Given the title of this entry, my initial plan was to compose it while I was still on the other side of the Atlantic. As of late last night, I have been across the Atlantic and back, so the title still is fitting.
The image above reflects a block from the Ocean Waves quilt (yes, that's really the name of it) that I made for my son and his wife in celebration of their marriage last December. I was able to have the quilt top completed to show them at Christmas, however, the work of getting it quilted and having the binding put together took until just a few weeks ago.
The planning stages for this quilt actually began about a year ago when I knew that the engagement was pending. Once I learned from my son about his fiancee-to-be's favorite colors, I started considering designs for the quilt. I decided to use the Ocean Waves pattern because it would allow the opportunity to feature a number of greens and blues in a variety of different patterns. I actually had a lot of fun going to the quilt store and picking out the different colors, mostly batiks, that would be included.
The Ocean Waves pattern is one that dates back to about the mid-1800s. As you can see from this picture from the National Museum of American History's website, this is a pattern that lent itself well to using up multiple scraps of leftover fabric.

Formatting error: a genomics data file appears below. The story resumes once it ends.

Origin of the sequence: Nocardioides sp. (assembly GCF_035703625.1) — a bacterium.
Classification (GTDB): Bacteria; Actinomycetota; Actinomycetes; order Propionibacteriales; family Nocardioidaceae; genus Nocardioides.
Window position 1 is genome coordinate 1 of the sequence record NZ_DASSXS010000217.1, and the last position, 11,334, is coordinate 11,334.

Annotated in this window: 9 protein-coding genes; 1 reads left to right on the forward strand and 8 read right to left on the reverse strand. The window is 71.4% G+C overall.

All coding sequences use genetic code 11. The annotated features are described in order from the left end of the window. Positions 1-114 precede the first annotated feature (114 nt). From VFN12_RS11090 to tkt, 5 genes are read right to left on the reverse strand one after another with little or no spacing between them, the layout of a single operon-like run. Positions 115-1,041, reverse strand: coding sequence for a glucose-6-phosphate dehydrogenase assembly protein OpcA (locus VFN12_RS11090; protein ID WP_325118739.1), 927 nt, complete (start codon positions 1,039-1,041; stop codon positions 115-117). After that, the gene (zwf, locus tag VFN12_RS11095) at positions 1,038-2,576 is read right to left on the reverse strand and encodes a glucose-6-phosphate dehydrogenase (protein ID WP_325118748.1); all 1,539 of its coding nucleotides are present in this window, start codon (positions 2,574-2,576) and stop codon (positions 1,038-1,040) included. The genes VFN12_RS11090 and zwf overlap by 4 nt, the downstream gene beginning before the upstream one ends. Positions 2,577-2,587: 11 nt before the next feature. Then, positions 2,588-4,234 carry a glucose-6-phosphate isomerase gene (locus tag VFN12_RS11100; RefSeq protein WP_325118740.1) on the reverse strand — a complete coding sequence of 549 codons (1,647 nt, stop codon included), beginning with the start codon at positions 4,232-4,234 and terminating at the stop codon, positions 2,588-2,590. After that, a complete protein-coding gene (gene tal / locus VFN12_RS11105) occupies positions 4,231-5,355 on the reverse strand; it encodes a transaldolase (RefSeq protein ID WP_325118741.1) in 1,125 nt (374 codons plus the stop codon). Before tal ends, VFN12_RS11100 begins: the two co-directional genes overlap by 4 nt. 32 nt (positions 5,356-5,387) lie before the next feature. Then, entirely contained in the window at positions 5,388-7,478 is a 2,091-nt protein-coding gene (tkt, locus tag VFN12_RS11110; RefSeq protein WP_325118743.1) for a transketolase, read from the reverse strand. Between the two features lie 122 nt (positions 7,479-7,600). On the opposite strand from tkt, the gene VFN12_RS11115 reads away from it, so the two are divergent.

The basic unit for this quilt is a block comprised of two large triangles and 24 smaller triangles that are sewn together. The resulting blocks are rotated to complete a larger 4-block unit that is repeated throughout the quilt. In comparing my photo at the top and the picture of the antique quilt, you can see that I elected to have the points of the triangles for each 4-block unit point inward rather than alternate the direction of the points.
I obtained the pattern that I used from the web: Ocean Waves Quilt. I used fewer 4-block units than were illustrated in the pattern and also included a white inner border and a sawtooth half-square triangle outer border. I also liked that this pattern featured a different color for the large triangles rather than just white.
I am particularly grateful to the wonderful quilter who did the machine quilting work for me. Her work is absolutely exquisite as you can see from this close up photo. Her website is Speckled Hens Quilt Co.
In contemplating life's challenges and, I am so very grateful that we are not at the mercy of the waves of the oceans with their randomness and uncertainty. Even though we may feel tossed about by our present circumstances, we can rest confident in the One who commands the waves of the ocean and find peace in the storm. As James reminds us:
Consider it a great joy, my brothers, whenever you experience various trials, knowing that the testing of your faith produces endurance. … But let him ask in faith without doubting. For the doubter is like the surging sea, driven and tossed by the wind.